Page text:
to use for their film.

HUMTOO is currently running HUMFEST, a new project development
contest offering a $650 prize for the best film (or part
thereof) that sources music from HUMTOO and the same amount
for the best music pitched for that film.

The site is at http://humfest.humtoo.com – it’s totally free
to sign up, create a project and to pitch music.

4) How I Got That First Job In Television – A few people have
written in to ask how, specifically, I landed an office PA
job. Usually I’d blow ’em off with a canned platitude before
returning to my self loathing and scotch highball.

Then I received this letter…

5) Film Independent champions the cause of independent film
and supports a community of artists who embody diversity,
innovation, and uniqueness of vision.

6) Free Soundtrack Music provides an online library of
royalty-free stock music for use in films, video games,
YouTube videos or multimedia productions. The recordings
labeled as “FREE” do not require any payment or registration:
these tracks may be edited and mixed into media productions
without specific authorization or subscription.

7) Film director – A director is a person who directs the
making of a film. A film director visualizes the script,
controlling a film’s artistic and dramatic aspects, while
guiding the technical crew and actors in the fulfillment of
their vision.

8) Low Budget Filmmaking: Getting Down to Basics – Low budget
filmmaking is a process that can at times be arduous, but the
pay-off is one of the most creative forms of fulfillment that
can be achieved by a modern day storyteller. It is with this
concept that we will cover some of the most basic steps of low
budget filmmaking. Keeping these rules in mind will prove to
be a savvy move.

9) Film Directing: Meditation #2 – The director has two jobs
in a film. First, he has to create the world in front of the
camera. Second, he has to decide how to show it.

To create the world he must visualize locations, characters
and the ethical, moral, physical rules that govern them. It’s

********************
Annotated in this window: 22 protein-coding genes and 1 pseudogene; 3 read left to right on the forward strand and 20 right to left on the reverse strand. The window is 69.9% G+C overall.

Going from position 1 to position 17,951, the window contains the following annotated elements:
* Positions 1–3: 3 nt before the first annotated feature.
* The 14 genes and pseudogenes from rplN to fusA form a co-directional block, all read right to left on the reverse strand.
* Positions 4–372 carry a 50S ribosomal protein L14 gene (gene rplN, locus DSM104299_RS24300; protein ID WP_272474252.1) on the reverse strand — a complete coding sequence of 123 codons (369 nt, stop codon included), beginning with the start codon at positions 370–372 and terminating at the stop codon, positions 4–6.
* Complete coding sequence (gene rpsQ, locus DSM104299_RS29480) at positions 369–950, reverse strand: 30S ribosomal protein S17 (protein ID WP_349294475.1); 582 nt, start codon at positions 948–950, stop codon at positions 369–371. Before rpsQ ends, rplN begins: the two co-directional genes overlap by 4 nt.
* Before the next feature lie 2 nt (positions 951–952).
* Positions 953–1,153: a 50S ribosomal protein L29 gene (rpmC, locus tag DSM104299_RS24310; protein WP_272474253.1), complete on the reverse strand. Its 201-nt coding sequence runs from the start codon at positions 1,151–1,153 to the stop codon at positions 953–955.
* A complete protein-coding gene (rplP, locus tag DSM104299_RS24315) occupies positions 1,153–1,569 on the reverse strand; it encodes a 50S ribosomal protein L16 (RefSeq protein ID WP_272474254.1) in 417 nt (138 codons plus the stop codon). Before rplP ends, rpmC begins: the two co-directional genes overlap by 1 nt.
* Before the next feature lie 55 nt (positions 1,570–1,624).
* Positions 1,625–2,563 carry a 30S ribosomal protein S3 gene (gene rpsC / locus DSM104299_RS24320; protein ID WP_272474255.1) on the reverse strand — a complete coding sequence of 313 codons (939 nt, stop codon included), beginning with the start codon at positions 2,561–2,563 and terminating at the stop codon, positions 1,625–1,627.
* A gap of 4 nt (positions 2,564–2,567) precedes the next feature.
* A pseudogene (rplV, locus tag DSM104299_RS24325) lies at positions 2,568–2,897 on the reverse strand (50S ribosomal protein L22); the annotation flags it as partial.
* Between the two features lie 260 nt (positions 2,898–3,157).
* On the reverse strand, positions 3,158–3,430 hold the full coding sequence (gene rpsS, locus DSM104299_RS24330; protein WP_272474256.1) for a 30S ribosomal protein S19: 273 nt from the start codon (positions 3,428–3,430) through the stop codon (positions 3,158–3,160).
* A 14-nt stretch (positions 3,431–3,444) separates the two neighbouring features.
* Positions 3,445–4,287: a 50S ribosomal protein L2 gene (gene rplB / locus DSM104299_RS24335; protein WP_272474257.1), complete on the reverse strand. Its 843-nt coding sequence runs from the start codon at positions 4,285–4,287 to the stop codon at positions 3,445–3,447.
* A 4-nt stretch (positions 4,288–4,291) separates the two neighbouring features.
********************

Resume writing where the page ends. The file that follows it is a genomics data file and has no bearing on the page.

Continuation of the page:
a very difficult job and it requires a real visionary since
these are created from a blank.

10) Top 7 fool-proof indie film marketing tactics – Marketing
your independent film is the toughest, most time-consuming and
most expensive part of the filmmaking process. You think
making the movie was tough? You ain’t seen nothing yet.

14. The Director’s Chair Filmmakers Discussion Forum

The Director’s Chair Filmmakers Discussion Forum.

Ask film directing questions, submit your website for
review, post film and television directing links, share film
making tips and special events or just keep in touch with
other filmmakers from “The Director’s Chair.”

This forum is for subscribers of “The Director’s Chair”
only, so you will have to register in order to post
questions, give answers or add links. All you can do without
registering is read the posts.

Please visit this new forum now, sign up and take a look
around. http://snipurl.com/6xw2f

15. FILMMAKING WORKSHOPS – Peter D. Marshall

I have worked in the Film and Television Industry for over
35 years – as a Film Director, Television Producer, First
Assistant Director and Series Creative Consultant. I’ve been
asked many times to share my Film and TV production
knowledge with others. As a result, I developed several
workshops that I have successfully presented over the past
15 years.

To find out more about these workshops, just click on the
link below. If you are interested in any of these four
workshops for yourself or your organization, please contact
me to discuss how we can bring these workshops to you.


To read back issues of The Director’s Chair, visit:


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Peter D. Marshall
All Rights Reserved